Skip to main content

Budget 2024 | The Government has confirmed changes to personal income tax, the independent earner tax credit, in-work tax credit, and the minimum family tax credit. Find out more: Personal income tax threshold changes

A property will not be taxable under the bright-line test if you meet 1 of the following exclusions:

  • it's your main home and your use meets certain criteria
  • it’s used predominately as business premises
  • it’s being used as farmland or capable of being used as farmland.

Main home

Your main home is the property where you live for most of the time. If you have more than 1 property it is the property you have the greatest connection to. You cannot have more than 1 main home.

Which property is your main home depends on:

  • the amount of time you live in each home
  • where your immediate family lives
  • where your personal property is kept
  • where your social ties are strongest
  • your use of the home
  • what other ties (for example: employment, business, economic) you have with the surrounding community.

Main home exclusion criteria

You can claim the main home exclusion if you:

  • used more than 50% of the property’s area as your main home (including the yard, gardens, and garage)
  • lived in the property as your main home for more than 50% of the bright-line period.

If either one of these is less than 50%, then the main home exclusion does not apply, and you will need to pay tax on any profit when you sell it.

For example, if you use 40% of a property as your main home and rent out 60% as a flat, you cannot use the main home exclusion when you sell that property.

For properties sold before 1 July 2024, different criteria apply depending on when you acquired the property.

Bright-line test for property sold before 1 July 2024

You must have lived in the property as your main home

It's important to note that having the intention to use the property as your main home is not enough, you must have actually used it for this purpose.

The exclusion will also not apply when only a family member and not the owner has used the property as their main home.

The property does not need to have been used without interruption. For example, a main home can be rented out for short periods while you are on holiday or before settlement of the sale of the property, as long as the total time it is used as your main home is more than the total time it is not used as your main home.

Construction period

When you build a new home, you can ignore the construction period when determining if your usage of the property qualifies for the main home exclusion.

Only look at your usage before construction began, and from when construction was completed to when the property is sold.

Construction is the work to build the home and includes the design phase. Construction is usually considered complete when the code compliance certificate is issued under the Building Act 2004.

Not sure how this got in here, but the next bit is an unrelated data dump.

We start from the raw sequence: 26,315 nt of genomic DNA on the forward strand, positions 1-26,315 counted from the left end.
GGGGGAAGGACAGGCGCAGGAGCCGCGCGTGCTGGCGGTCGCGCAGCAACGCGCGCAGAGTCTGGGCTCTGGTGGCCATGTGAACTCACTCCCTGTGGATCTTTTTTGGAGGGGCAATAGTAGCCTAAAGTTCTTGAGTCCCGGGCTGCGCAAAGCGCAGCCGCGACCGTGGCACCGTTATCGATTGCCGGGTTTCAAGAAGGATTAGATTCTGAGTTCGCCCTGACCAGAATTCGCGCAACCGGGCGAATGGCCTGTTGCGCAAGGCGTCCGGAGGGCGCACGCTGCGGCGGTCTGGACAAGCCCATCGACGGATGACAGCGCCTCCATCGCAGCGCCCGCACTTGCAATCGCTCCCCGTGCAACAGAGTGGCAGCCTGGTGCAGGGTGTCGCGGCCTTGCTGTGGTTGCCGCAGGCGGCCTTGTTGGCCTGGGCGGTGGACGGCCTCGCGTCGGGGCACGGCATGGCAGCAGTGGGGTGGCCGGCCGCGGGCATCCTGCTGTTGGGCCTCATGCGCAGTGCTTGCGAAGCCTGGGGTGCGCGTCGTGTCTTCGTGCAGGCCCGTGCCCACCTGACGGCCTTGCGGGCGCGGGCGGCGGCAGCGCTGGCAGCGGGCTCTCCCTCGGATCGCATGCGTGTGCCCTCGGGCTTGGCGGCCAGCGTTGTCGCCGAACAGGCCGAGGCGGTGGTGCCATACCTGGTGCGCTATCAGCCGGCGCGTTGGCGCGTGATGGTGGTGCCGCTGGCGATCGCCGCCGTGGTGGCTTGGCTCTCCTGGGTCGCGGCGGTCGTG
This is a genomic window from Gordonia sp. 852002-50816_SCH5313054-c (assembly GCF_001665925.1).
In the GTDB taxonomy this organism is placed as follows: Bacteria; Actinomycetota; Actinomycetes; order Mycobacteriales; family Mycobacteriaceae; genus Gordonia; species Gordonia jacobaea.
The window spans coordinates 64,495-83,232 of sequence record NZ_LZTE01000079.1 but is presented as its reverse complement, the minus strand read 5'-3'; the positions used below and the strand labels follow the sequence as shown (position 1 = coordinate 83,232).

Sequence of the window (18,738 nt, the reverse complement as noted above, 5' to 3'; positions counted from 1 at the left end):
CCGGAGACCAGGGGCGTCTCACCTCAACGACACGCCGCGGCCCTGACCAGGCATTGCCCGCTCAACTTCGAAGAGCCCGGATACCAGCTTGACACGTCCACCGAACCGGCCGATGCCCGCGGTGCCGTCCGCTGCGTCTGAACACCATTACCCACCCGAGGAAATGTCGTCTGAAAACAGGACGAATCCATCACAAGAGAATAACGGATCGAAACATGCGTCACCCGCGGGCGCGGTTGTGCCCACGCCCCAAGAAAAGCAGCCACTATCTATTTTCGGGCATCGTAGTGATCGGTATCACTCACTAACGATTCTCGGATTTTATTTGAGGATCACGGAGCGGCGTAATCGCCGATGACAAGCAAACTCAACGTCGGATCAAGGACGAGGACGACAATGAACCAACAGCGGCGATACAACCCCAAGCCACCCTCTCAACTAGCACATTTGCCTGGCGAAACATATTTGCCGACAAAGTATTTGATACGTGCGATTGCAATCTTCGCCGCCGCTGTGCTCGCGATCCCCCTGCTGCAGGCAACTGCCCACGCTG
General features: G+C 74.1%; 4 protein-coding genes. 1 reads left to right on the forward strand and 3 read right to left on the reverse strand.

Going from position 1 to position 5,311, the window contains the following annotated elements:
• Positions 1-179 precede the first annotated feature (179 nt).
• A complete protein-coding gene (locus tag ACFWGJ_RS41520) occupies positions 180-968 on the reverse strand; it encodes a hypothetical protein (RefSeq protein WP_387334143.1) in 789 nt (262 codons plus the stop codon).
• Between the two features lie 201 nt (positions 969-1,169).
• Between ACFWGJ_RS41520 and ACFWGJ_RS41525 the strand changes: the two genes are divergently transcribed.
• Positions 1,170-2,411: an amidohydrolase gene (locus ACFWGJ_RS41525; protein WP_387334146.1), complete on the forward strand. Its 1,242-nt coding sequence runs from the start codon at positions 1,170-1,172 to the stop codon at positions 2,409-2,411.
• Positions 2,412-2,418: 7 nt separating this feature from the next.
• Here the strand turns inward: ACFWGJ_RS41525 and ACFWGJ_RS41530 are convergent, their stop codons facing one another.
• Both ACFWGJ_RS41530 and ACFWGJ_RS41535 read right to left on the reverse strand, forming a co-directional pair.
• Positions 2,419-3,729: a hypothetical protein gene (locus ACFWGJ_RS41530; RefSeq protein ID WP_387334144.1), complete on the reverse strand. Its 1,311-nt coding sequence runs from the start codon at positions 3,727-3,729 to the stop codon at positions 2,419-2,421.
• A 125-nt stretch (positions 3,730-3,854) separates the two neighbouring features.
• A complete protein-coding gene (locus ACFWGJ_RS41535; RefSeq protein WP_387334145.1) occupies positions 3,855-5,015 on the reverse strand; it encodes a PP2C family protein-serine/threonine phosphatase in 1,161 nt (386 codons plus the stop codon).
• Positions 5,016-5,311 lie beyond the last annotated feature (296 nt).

Example: Off the plan and construction delays

In December 2020, Ben purchased a property off the plan in a new development. Construction was due to be completed in early 2022, but due to delays, construction was not completed until June 2023.

Ben moved into the property immediately following settlement in June 2023 and used it as his main home until he sold it in December 2024.

Ben can ignore the 30-month construction period and only look at the period from June 2023 to December 2024 when determining whether he qualifies for the main home exclusion. He qualifies for the main home exclusion because he lived in the property as his main home for the whole period.

Any profit on the sale is not taxable under the bright-line test.

Limits to claiming the main home exclusion

The main home exclusion does not apply when you:

  • have a regular pattern of either buying and selling or building and selling your main home (even if you or your family live in the property before it is sold)
  • have already used the main home exclusion twice over the 2-year period immediately before you sold your main home.

Main home held in trust

Residential properties held in trust can use the main home exclusion if the house sold was the main home of a beneficiary of the trust and one of the following conditions apply:

  • the principal settlor does not have a main home
  • it is the main home of the principal settlor of the trust that is being sold.

If a principal settlor of a trust has a main home that is not the one being sold by the trust, the main home exclusion cannot apply to any property owned by the trust.

Rollover relief and the main home exclusion

When residential land is sold and rollover relief applies, the usage of the last owner is considered and attributed to the new owner to work out if the main home exclusion applies.

For properties sold on or after 1 July 2024, rollover relief extends to transactions between associated persons.

For more information about rollover relief and when it applies.

Ownership transfers and rollover relief 

 

Example: Rollover relief and the main home exclusion

Hamish and Jess bought their first family home in July 2024 and settled the property on the HJ Family Trust. They lived in the property for 12 months and transferred the property to another trust, H & J Family Trust, which they are also settlors of.  H & J Family Trust rents out the property and after 6 months the property is sold.

The 12-month period that Hamish and Jess lived in the property is attributed to H & J Family Trust. The main home exclusion will apply because the property was lived in for more than 50% of the time (12 out of the 18 months).


Was this page helpful?

What did you like about this page?

Please tell us how we could improve this page?

Thanks for sharing your opinion! Your feedback has been received.

Sorry there was an issue submitting your feedback, please try again later.

Last updated: 21 Jun 2024
Jump back to the top of the page